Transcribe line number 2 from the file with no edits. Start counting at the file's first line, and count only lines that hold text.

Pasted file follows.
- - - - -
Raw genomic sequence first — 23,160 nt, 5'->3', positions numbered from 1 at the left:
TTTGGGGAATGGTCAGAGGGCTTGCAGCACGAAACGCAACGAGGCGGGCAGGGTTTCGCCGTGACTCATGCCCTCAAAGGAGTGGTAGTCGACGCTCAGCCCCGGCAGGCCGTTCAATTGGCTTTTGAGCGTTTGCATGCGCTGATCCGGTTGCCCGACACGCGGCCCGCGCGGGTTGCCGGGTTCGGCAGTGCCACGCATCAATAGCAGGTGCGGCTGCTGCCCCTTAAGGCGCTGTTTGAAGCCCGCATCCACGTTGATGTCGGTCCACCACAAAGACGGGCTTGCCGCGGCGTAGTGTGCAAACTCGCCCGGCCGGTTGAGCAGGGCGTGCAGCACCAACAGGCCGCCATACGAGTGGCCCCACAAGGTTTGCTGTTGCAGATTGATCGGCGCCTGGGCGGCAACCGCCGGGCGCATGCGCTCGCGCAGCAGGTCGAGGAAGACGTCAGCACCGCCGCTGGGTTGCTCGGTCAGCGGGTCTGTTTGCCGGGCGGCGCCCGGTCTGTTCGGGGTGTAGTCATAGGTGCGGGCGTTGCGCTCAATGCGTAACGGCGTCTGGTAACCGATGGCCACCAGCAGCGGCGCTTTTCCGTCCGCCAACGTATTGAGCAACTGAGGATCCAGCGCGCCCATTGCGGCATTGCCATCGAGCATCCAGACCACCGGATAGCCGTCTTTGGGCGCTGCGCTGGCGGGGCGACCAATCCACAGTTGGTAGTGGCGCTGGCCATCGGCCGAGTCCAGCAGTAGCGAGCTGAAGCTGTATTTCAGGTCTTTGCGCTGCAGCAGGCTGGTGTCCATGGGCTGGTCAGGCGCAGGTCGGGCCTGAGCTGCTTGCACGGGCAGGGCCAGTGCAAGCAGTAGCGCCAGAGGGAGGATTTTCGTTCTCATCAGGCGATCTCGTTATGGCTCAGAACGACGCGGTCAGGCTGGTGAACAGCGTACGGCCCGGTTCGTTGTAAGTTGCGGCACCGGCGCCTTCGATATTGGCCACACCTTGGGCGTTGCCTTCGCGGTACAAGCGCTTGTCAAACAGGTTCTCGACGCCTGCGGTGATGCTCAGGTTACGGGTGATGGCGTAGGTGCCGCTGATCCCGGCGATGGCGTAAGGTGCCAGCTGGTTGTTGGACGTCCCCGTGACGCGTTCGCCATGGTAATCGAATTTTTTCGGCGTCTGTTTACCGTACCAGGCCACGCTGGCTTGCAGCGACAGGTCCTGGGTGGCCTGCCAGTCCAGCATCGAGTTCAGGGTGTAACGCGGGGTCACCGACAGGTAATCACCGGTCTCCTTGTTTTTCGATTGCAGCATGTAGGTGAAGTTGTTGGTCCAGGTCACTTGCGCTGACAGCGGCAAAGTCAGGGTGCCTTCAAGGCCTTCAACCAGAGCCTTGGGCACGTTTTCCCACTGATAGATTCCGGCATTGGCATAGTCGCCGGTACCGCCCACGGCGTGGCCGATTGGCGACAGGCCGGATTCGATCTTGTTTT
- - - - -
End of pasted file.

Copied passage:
TTTGGGGAATGGTCAGAGGGCTTGCAGCACGAAACGCAACGAGGCGGGCAGGGTTTCGCCGTGACTCATGCCCTCAAAGGAGTGGTAGTCGACGCTCAGCCCCGGCAGGCCGTTCAATTGGCTTTTGAGCGTTTGCATGCGCTGATCCGGTTGCCCGACACGCGGCCCGCGCGGGTTGCCGGGTTCGGCAGTGCCACGCATCAATAGCAGGTGCGGCTGCTGCCCCTTAAGGCGCTGTTTGAAGCCCGCATCCACGTTGATGTCGGTCCACCACAAAGACGGGCTTGCCGCGGCGTAGTGTGCAAACTCGCCCGGCCGGTTGAGCAGGGCGTGCAGCACCAACAGGCCGCCATACGAGTGGCCCCACAAGGTTTGCTGTTGCAGATTGATCGGCGCCTGGGCGGCAACCGCCGGGCGCATGCGCTCGCGCAGCAGGTCGAGGAAGACGTCAGCACCGCCGCTGGGTTGCTCGGTCAGCGGGTCTGTTTGCCGGGCGGCGCCCGGTCTGTTCGGGGTGTAGTCATAGGTGCGGGCGTTGCGCTCAATGCGTAACGGCGTCTGGTAACCGATGGCCACCAGCAGCGGCGCTTTTCCGTCCGCCAACGTATTGAGCAACTGAGGATCCAGCGCGCCCATTGCGGCATTGCCATCGAGCATCCAGACCACCGGATAGCCGTCTTTGGGCGCTGCGCTGGCGGGGCGACCAATCCACAGTTGGTAGTGGCGCTGGCCATCGGCCGAGTCCAGCAGTAGCGAGCTGAAGCTGTATTTCAGGTCTTTGCGCTGCAGCAGGCTGGTGTCCATGGGCTGGTCAGGCGCAGGTCGGGCCTGAGCTGCTTGCACGGGCAGGGCCAGTGCAAGCAGTAGCGCCAGAGGGAGGATTTTCGTTCTCATCAGGCGATCTCGTTATGGCTCAGAACGACGCGGTCAGGCTGGTGAACAGCGTACGGCCCGGTTCGTTGTAAGTTGCGGCACCGGCGCCTTCGATATTGGCCACACCTTGGGCGTTGCCTTCGCGGTACAAGCGCTTGTCAAACAGGTTCTCGACGCCTGCGGTGATGCTCAGGTTACGGGTGATGGCGTAGGTGCCGCTGATCCCGGCGATGGCGTAAGGTGCCAGCTGGTTGTTGGACGTCCCCGTGACGCGTTCGCCATGGTAATCGAATTTTTTCGGCGTCTGTTTACCGTACCAGGCCACGCTGGCTTGCAGCGACAGGTCCTGGGTGGCCTGCCAGTCCAGCATCGAGTTCAGGGTGTAACGCGGGGTCACCGACAGGTAATCACCGGTCTCCTTGTTTTTCGATTGCAGCATGTAGGTGAAGTTGTTGGTCCAGGTCACTTGCGCTGACAGCGGCAAAGTCAGGGTGCCTTCAAGGCCTTCAACCAGAGCCTTGGGCACGTTTTCCCACTGATAGATTCCGGCATTGGCATAGTCGCCGGTACCGCCCACGGCGTGGCCGATTGGCGACAGGCCGGATTCGATCTTGTTTT